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South Africa 11th country with gender equal cabinet: Ministers reduced from 36 to 28 by Ramaphosa

South African President Cyril Ramaphosa announced his new cabinet with 50% women and reduced the number of ministers from 36 to 28.

PovoNews.com previously reported that Ramaphosa was inaugurated as South Africa’s 6th president on Saturday, 25 May 2019 after the African National Congress (ANC) won the May 8 election with  57.5% followed by the DA with 20.78% and the EFF with 10.79%.

Ramaphosa made the announcement at the Union Building in Pretoria on Wednesday, 29 May 2019 making South Africa the eleventh gender equal cabinet in the world.

The 11 countries with gender equal cabinets in the world are Ethiopia, Rwanda, South Africa, Canada, Colombia, Costa Rica, France, Spain, Nicaragua, Seychelles and Sweden.

David “DD” Mabuza was reappointed deputy president after clearing his name with ANC’s integrity committee and subsequently being sworn in as an MP on Tuesday.

A number of ministries were merged specifically Trade and industry with Economic development; Higher education and training with Science and technology; Environmental affairs with forestry and fisheries; Agriculture and land reform with Rural development; Mineral resources with Energy; Human settlements with water and sanitation and lastly Sports and recreation with Arts and culture.

Notable inclusions are opposition MP and GOOD leader Patricia de Lille who was appointed Minister of Public Works and Infrastructure while the most glaring omissions were Bathabile Dlamini, Jeff Radebe, Siyabonga Cwele, and Derek Hanekom.

Newcomers include Senzo Mchunu at the department of public service and administration, Ronald Lamola as justice minister and Jackson Mthembu will now serve as minister in the presidency.

By reducing the number of ministers from 36 to 28 the South African government will save more than 21 million according to AfriCheck since cabinet ministers each receive an annual salary of R2.4 million, with deputy ministers getting R1.98 million. 

Although Ramaphosa reduced the number of full ministers to 12 the total number of individuals in South Africa’s cabinet was reduced by just 8 from 72 to 64 due to the high number of deputy ministers appointed.

In 1994, Nelson Mandela had 28 ministers, with 14 deputy ministers. Former president Thabo Mbeki had 28 ministers, while former president Jacob Zuma had 36 ministers, with 37 deputy ministers.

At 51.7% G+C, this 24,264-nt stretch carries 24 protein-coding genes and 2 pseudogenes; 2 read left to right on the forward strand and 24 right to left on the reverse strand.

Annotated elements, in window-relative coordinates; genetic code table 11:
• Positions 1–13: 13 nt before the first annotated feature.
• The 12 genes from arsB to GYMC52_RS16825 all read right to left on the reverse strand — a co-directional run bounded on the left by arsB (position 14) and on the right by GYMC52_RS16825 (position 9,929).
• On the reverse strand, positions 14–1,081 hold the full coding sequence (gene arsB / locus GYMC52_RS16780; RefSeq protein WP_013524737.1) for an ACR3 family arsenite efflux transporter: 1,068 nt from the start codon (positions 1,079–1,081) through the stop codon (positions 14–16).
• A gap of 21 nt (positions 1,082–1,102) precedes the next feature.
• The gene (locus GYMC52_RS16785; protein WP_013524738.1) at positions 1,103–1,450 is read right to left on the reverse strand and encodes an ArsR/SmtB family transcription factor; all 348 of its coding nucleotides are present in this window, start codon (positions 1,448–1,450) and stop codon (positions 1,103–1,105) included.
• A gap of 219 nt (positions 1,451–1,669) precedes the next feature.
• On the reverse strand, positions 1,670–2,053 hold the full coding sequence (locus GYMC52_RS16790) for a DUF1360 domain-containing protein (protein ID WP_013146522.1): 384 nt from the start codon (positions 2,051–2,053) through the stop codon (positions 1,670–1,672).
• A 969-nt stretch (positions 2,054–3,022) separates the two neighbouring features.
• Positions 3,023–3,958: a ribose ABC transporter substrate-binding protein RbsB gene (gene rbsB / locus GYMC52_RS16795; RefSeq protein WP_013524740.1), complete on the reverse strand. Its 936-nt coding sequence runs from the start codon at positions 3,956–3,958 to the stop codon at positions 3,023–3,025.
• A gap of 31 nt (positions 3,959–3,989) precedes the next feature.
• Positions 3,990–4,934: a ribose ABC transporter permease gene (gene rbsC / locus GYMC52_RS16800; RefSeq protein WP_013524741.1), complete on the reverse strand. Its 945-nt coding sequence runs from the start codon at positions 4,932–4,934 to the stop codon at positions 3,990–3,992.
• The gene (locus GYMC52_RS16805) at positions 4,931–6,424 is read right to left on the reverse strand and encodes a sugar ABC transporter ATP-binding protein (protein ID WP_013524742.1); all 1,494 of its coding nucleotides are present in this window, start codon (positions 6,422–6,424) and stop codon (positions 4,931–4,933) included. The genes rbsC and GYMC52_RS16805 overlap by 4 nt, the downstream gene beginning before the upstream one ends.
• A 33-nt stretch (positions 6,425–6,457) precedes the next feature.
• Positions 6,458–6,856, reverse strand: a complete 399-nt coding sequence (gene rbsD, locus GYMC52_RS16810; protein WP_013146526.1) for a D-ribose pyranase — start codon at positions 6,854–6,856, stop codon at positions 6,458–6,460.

Countries with the worlds smallest cabinets include Germany 14, United States 15, Belgium 15, Luxembourg 17, Kenya 18, New Zealand 18 and the United Kingdom 21 ministers.

Here is the full list of South Africa’s new ministers and deputy ministers:

  1. Deputy President: David Mabuza
  2. Minister of Agriculture, Land Reform and Rural Development: Thoko Didiza (Deputy Ministers are Sdumo Dlamini and Mcebisi Skwatsha)
  3. Minister of Basic Education: Angie Motshekga (Deputy Minister is Dr Regina Mhaule)
  4. Minister of Communications: Stella Ndabeni-Abrahams (Deputy Minister is Pinky Kekana)
  5. Minister of Cooperative Governance and Traditional Affairs: Dr Nkosazana Dlamini-Zuma (Deputy Ministers are Parks Tau and Obed Bapela)
  6. Minister of Defence and Military Veterans: Nosiviwe Mapisa-Nqakula (Deputy Minister is Thabang Makwetla)
  7. Minister of Environment, Forestry and Fisheries: Barbara Creecy (Deputy Minister is Maggie Sotyu)
  8. Minister of Employment and Labour: Thulas Nxesi (Deputy Minister is Boitumelo Moloi)
  9. Minister of Finance: Tito Mboweni (Deputy Minister is Dr David Masondo)
  10. Minister of Health: Dr Zwelini Mkhize (Deputy Minister is Dr Joe Phaahla)
  11. Minister of Higher Education, Science and Technology: Dr Blade Nzimande (Deputy Minister is Buti Manamela)
  12. Minister of Home Affairs: Dr Aaron Motsoaledi (Deputy Minister is Njabulo Nzuza)
  13. Minister of Human Settlements, Water and Sanitation: Lindiwe Sisulu (Deputy Ministers are Pam Tshwete and David Mahlobo)
  14. Minister of International Relations and Cooperation: Dr Naledi Pandor (Deputy Ministers are Alvin Botes and Candith Mashego-Dlamini)
  15. Minister of Justice and Correctional Services: Ronald Lamola (Deputy Ministers are John Jeffery and Inkosi Phathekile Holomisa)
  16. Minister of Mineral Resources and Energy: Gwede Mantashe (Deputy Minister is Bavelile Hlongwa)
  17. Minister of Police: General Bheki Cele (Deputy Minister is Cassel Mathale)
  18. Minister in the Presidency: Jackson Mthembu (Deputy Minister in the Presidency is Thembi Siweya)
  19. Minister in the Presidency for Women, Youth and Persons with Disabilities: Maite Nkoana-Mashabane (The Deputy Minister is Prof Hlengiwe Mkhize)
  20. Minister of Public Enterprises: Pravin Gordhan (Deputy Minister is Phumulo Masualle)
  21. Minister of Public Service and Administration: Senzo Mchunu (Deputy Minister is Sindy Chikunga)
  22. Minister of Public Works and Infrastructure: Patricia De Lille (Deputy Minister is Noxolo Kiviet)
  23. Minister of Small Business Development: Khumbudzo Ntshavheni (Deputy Minister is Rosemary Capa)
  24. Minister of Social Development: Lindiwe Zulu (Deputy Minister is Henrietta Bogopane-Zulu)
  25. Minister of Sports, Arts and Culture: Nathi Mthethwa (Deputy Minister is Nocawe Mafu)
  26. Minister of State Security is Ayanda Dlodlo (Deputy Minister is Zizi Kodwa)
  27. Minister of Tourism: Nkhensani Kubayi-Ngubane (Deputy Minister is Fish Mahlalela)
  28. Minister of Trade and Industry: Ebrahim Patel (Deputy Ministers are Fikile Majola and Nomalungelo Gina)
  29. Minister of Transport is Fikile Mbalula (Deputy Minister is Dikeledi Magadzi)

Cyril Ramaphosa making the cabinet announcement on Wednesday night, May 29

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